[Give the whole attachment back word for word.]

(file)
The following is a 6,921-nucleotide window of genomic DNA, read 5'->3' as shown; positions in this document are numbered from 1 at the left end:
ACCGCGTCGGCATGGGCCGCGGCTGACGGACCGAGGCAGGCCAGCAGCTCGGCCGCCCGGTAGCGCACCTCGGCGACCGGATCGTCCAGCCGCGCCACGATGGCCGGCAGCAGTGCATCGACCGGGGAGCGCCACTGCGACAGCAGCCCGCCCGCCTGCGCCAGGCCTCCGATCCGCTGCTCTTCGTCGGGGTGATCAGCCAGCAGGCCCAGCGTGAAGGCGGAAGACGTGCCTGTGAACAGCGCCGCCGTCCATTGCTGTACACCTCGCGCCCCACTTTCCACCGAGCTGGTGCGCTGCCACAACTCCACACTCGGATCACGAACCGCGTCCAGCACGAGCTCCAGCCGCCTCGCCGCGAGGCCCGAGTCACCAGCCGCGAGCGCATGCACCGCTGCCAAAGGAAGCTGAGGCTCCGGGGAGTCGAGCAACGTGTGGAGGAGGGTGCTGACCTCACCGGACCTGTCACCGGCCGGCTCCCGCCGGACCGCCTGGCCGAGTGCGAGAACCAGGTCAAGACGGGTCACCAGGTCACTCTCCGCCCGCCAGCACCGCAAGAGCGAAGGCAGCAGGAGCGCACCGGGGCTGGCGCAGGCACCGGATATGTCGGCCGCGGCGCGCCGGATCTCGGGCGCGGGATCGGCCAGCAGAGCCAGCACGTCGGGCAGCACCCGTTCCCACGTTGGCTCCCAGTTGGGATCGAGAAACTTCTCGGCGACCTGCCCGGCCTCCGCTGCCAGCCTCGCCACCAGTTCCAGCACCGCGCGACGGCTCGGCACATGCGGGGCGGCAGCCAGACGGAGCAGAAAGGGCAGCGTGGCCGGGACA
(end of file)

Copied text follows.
The following is a 6,921-nucleotide window of genomic DNA, read 5'->3' as shown; positions in this document are numbered from 1 at the left end:
ACCGCGTCGGCATGGGCCGCGGCTGACGGACCGAGGCAGGCCAGCAGCTCGGCCGCCCGGTAGCGCACCTCGGCGACCGGATCGTCCAGCCGCGCCACGATGGCCGGCAGCAGTGCATCGACCGGGGAGCGCCACTGCGACAGCAGCCCGCCCGCCTGCGCCAGGCCTCCGATCCGCTGCTCTTCGTCGGGGTGATCAGCCAGCAGGCCCAGCGTGAAGGCGGAAGACGTGCCTGTGAACAGCGCCGCCGTCCATTGCTGTACACCTCGCGCCCCACTTTCCACCGAGCTGGTGCGCTGCCACAACTCCACACTCGGATCACGAACCGCGTCCAGCACGAGCTCCAGCCGCCTCGCCGCGAGGCCCGAGTCACCAGCCGCGAGCGCATGCACCGCTGCCAAAGGAAGCTGAGGCTCCGGGGAGTCGAGCAACGTGTGGAGGAGGGTGCTGACCTCACCGGACCTGTCACCGGCCGGCTCCCGCCGGACCGCCTGGCCGAGTGCGAGAACCAGGTCAAGACGGGTCACCAGGTCACTCTCCGCCCGCCAGCACCGCAAGAGCGAAGGCAGCAGGAGCGCACCGGGGCTGGCGCAGGCACCGGATATGTCGGCCGCGGCGCGCCGGATCTCGGGCGCGGGATCGGCCAGCAGAGCCAGCACGTCGGGCAGCACCCGTTCCCACGTTGGCTCCCAGTTGGGATCGAGAAACTTCTCGGCGACCTGCCCGGCCTCCGCTGCCAGCCTCGCCACCAGTTCCAGCACCGCGCGACGGCTCGGCACATGCGGGGCGGCAGCCAGACGGAGCAGAAAGGGCAGCGTGGCCGGGACA